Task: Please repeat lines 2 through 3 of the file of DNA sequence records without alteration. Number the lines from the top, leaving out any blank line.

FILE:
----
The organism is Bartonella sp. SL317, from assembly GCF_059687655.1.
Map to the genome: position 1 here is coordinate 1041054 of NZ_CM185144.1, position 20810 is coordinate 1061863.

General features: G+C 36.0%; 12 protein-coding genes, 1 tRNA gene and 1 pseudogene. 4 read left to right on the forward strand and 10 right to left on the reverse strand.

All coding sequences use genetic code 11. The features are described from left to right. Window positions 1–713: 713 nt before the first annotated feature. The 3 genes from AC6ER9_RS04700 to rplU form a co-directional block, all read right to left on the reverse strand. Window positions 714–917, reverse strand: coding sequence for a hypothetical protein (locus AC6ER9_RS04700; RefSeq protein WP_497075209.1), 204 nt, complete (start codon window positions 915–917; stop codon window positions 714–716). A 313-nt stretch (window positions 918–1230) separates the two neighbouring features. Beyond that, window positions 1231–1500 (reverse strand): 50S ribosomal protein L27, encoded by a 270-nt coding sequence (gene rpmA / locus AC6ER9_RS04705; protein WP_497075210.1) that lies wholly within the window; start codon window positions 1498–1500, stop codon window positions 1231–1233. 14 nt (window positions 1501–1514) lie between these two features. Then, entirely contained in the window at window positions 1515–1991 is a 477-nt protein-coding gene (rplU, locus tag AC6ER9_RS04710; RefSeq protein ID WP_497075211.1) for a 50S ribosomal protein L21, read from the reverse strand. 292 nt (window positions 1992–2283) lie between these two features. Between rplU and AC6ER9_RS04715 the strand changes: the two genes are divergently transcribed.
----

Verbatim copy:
Map to the genome: position 1 here is coordinate 1041054 of NZ_CM185144.1, position 20810 is coordinate 1061863.

General features: G+C 36.0%; 12 protein-coding genes, 1 tRNA gene and 1 pseudogene. 4 read left to right on the forward strand and 10 right to left on the reverse strand.